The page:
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So what is a better environment for the treasury market: slowing inflation or weakening growth? Well, based on what is coming this week via the economic calendar we will get an answer to this most frequently asked question among traders. However, in order to find out how they will gauge these reports this week, we must look on what is going on in the present environment.

First and foremost, the current direction of treasury yields is higher. Things turned up from my own trading models a week ago Friday and every day this past week, yields went higher. This general lack of volatility (or one sided trade, if you will) could indicate that traders are switching their views from inflation to growth, as the stock market currently is exhibiting. With the stock markets move over the past quarter, traders are starting to seriously think what rising growth could do to the current inflation picture.

Is Growth Good or Bad for Inflation?
And this is a mindset central bankers across the globe have been telling the markets since inflation became a problem a few years ago. The question of whether the rise in growth would push inflation exponentially higher has been the debate among inner circles of the Fed, the UK’s BoE and the ECB: the thought that 2.5% CPI rates could turn into 4%, 5% or heaven forbid 10% down the road.

This is the proverbial “what if" scenario. Now is all of this realistic? In my opinion, no, but if a story is pounded into a traders' minds enough and then stock markets start to grow at a greater rate than historically (10%), fear creeps into the back of their minds about inflation and sellers emerge. In this case, treasuries are sold and yields move higher.

Confirming this fact could be the movement in the short rate 13 week bill. A few months ago, it looked to break lower as the Fed was taken out of the equation by the marketplace. Now that appears to be shifting towards the side of the rate hawks and at least stable rates (if not higher). Internal buying and selling pressure of this bill has again shifted back to the sell side with an uptick over the recent periods. With this tightening here, the rest of the curve is bound to move higher given the action in stocks.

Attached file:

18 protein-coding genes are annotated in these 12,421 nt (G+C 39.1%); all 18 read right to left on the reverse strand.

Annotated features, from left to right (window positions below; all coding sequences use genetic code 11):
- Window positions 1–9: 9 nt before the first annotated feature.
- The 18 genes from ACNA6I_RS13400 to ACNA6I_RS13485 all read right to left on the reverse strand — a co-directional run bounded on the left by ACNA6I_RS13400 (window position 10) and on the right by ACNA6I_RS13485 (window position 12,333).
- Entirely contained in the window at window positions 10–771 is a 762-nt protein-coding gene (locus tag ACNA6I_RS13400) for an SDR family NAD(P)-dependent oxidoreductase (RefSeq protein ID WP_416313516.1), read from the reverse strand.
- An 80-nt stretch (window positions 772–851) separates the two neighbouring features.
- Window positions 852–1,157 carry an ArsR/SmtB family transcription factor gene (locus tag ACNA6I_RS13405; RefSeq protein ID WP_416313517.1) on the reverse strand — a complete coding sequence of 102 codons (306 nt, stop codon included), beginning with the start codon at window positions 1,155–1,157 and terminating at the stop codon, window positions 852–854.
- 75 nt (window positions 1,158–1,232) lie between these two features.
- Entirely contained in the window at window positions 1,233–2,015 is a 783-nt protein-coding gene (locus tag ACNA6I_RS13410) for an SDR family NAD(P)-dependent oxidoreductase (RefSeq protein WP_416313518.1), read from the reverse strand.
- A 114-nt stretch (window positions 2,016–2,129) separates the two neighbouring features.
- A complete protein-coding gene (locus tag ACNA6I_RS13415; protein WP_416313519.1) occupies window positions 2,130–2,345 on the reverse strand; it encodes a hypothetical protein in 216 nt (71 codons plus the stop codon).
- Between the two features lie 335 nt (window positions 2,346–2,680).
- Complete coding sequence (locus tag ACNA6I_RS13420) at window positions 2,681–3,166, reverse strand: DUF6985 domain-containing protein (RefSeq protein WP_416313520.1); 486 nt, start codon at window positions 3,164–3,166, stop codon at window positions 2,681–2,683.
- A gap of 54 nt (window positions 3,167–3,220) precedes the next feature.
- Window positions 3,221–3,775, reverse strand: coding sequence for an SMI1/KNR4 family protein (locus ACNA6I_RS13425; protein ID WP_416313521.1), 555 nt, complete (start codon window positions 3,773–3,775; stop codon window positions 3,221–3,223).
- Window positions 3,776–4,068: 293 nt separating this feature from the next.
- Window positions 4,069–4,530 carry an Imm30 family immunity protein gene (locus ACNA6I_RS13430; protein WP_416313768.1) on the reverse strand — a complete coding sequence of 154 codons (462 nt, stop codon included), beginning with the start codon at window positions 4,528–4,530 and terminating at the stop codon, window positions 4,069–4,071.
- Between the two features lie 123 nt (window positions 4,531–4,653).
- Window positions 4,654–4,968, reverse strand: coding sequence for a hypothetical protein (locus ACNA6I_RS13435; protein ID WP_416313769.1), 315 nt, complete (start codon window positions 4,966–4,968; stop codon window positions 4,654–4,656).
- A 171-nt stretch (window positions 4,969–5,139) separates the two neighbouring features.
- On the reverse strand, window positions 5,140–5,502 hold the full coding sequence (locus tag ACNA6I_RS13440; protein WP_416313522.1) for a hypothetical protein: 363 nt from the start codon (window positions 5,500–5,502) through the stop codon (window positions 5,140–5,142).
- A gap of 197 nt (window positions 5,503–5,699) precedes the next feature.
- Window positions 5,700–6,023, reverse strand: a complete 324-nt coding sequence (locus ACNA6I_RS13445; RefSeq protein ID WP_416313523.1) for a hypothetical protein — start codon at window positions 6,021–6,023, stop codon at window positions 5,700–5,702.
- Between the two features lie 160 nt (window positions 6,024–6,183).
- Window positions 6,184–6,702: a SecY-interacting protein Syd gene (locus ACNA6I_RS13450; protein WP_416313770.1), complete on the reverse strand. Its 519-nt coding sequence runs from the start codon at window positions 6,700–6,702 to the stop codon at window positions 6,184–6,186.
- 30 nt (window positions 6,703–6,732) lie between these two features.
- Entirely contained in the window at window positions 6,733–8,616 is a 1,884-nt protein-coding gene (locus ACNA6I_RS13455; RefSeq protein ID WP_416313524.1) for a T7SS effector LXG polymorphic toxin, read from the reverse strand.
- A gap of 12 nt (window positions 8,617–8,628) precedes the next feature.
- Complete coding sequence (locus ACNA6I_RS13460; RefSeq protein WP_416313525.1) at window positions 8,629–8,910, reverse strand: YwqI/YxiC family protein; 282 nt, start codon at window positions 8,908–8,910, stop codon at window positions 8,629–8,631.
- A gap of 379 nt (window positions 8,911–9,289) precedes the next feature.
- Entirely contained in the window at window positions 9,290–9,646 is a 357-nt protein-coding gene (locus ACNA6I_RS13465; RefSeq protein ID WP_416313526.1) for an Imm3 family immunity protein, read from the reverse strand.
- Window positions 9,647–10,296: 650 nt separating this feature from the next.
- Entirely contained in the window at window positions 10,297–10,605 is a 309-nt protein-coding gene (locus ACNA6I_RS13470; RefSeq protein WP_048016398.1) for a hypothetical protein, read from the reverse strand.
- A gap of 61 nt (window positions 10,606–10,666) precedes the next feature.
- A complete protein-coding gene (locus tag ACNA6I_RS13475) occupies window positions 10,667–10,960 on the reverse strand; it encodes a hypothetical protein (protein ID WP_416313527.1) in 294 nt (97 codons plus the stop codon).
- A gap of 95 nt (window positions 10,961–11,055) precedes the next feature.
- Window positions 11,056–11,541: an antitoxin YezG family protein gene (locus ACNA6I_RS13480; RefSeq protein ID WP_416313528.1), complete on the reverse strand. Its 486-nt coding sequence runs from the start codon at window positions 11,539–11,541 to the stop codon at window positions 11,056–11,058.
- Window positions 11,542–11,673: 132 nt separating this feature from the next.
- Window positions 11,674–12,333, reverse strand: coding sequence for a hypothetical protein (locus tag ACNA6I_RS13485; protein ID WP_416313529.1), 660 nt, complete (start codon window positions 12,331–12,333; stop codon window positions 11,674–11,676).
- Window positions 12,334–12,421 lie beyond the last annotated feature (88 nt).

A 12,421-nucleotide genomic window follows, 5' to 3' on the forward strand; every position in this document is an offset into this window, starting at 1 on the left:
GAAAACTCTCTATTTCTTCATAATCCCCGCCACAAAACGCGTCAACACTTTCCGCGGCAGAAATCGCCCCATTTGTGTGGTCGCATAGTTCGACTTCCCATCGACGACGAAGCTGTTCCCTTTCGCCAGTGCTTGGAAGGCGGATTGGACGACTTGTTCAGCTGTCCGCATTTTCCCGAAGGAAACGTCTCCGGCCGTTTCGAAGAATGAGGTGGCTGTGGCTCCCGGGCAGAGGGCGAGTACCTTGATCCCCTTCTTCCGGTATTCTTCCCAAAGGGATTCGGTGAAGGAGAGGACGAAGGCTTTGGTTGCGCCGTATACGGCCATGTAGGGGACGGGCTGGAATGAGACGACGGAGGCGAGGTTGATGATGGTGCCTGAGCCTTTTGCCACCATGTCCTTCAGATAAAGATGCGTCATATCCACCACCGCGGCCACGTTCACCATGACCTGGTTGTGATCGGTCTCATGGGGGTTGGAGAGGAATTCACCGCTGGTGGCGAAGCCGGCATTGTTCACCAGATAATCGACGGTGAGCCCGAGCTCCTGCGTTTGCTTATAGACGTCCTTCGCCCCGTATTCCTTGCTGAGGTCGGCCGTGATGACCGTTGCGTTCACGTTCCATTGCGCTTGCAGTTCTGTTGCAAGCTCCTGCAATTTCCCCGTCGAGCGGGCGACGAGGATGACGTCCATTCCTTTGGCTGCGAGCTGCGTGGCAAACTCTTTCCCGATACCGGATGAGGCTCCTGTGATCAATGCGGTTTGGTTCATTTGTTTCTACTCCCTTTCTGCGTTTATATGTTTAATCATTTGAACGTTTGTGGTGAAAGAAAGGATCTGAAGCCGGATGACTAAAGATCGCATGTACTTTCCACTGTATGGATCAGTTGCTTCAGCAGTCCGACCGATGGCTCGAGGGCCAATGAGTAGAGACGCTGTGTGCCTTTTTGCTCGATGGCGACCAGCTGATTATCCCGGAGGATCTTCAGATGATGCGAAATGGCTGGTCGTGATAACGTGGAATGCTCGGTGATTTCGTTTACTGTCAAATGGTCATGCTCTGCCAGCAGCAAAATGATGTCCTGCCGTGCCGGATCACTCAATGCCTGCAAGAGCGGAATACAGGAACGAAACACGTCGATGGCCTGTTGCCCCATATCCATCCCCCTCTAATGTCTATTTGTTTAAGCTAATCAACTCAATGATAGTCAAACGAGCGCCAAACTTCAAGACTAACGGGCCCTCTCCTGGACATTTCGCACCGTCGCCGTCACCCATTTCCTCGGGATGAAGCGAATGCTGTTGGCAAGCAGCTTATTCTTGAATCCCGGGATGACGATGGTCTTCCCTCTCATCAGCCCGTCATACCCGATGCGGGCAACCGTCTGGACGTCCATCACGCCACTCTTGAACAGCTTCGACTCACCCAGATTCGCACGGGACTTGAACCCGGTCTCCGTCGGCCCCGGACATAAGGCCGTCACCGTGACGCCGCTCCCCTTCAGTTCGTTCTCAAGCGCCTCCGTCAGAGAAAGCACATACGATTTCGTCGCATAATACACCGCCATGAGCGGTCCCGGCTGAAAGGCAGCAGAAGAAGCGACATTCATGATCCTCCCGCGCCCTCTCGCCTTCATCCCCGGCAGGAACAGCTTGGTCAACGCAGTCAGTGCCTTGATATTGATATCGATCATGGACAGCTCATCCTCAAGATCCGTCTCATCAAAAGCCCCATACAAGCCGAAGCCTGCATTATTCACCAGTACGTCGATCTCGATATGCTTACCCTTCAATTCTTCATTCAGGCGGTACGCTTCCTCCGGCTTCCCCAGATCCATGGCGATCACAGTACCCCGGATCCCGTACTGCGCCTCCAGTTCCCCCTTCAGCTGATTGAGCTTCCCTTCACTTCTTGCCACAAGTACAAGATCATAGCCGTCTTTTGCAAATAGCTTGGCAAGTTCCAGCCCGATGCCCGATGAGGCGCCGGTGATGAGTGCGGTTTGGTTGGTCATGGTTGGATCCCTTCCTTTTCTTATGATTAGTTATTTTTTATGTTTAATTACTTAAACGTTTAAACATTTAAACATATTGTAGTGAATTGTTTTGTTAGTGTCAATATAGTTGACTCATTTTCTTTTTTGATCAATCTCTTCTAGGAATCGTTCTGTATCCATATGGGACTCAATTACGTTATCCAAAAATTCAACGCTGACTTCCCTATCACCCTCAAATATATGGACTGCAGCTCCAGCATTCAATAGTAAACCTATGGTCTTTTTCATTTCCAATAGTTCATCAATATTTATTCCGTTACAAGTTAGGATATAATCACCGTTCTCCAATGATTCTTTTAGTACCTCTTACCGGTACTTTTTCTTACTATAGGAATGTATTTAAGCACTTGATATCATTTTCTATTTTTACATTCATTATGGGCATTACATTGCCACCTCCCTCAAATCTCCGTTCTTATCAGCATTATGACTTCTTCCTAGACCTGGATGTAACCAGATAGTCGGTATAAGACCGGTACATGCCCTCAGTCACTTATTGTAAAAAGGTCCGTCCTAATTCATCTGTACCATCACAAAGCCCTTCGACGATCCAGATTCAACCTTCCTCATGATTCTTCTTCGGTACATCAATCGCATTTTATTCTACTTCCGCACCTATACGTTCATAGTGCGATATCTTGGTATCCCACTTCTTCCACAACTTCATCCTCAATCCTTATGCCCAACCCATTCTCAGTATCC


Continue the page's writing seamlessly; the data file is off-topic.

So that leaves me wondering in regards to trade this week. As I mentioned Friday, I shifted my long position from the beginning of the year to the short side in the S&P. If stocks were to fall down this week (taking back some of the gains of the past few months), then treasuries may find support as money flows out of stocks and into bonds delaying any moves to higher levels this week. However, if stocks continue to move, treasuries will continue to move as well…higher in yield!

Here is a rundown of each sector followed.

Short End (13 week bill, Eurodollars)
As I mentioned last week and the week before, the short 13 week bill had put in a double bottom and was getting set to challenge the top of the range. Now that the bill is there, will the index breakout beyond the previous highs? That question perhaps sits with the stock traders who have been creating doubt on inflation within the very convinced lower inflation crowd of late with higher, increasingly fast, stock moves. During the last rate cutting cycle, it took four years before the turn occurred for yields. Since we are in year 3 of the current move, we could see progressively higher rates in the futures over the short curve and thus the lows or more stable policy in 2008. As a result, I would be looking for higher rates but nothing crazy.

Middle of Curve (5, 10s)
As I mentioned in my casino piece, the five year note is a good indication of which way growth is heading. At the moment, I would hazard to guess that the economy is now picking up steam as the five year climbs higher over the past few months. In a way the five year confirms, with the 10 year, that growth is rising. Current trends at the moment look to higher rates in the coming months. This is confirmed on the long end by the 10 year as well (and I continue to look for higher rates there as well). Overall the curve in the middle is positioned to head higher.

Long End (Bond)
What is most interesting about the long bond at the moment is the fact that it hit the bottom of the trading range near 4.50% and is targeting 5.25% now to the upside. There is one more fact though to add to this equation and that would be a trend line drawn from the peak in 1994, the peak in 2000 and the recent peak in 2005. A break of this major trend line could lead to a major breakout in yields – which is basically what I am arguing for. The chart of the bond though is the clearest which makes me wonder if the bond will be the leader of the curve and higher rates. Support for a higher move in yields come from the net index which is on the move higher (in favor of higher yields) and the buying pressure index which is bouncing off support. I would be bearish at this point on the bond.

Position: Short the March 10 year Note.

Source: Treasury Yields to Rise Further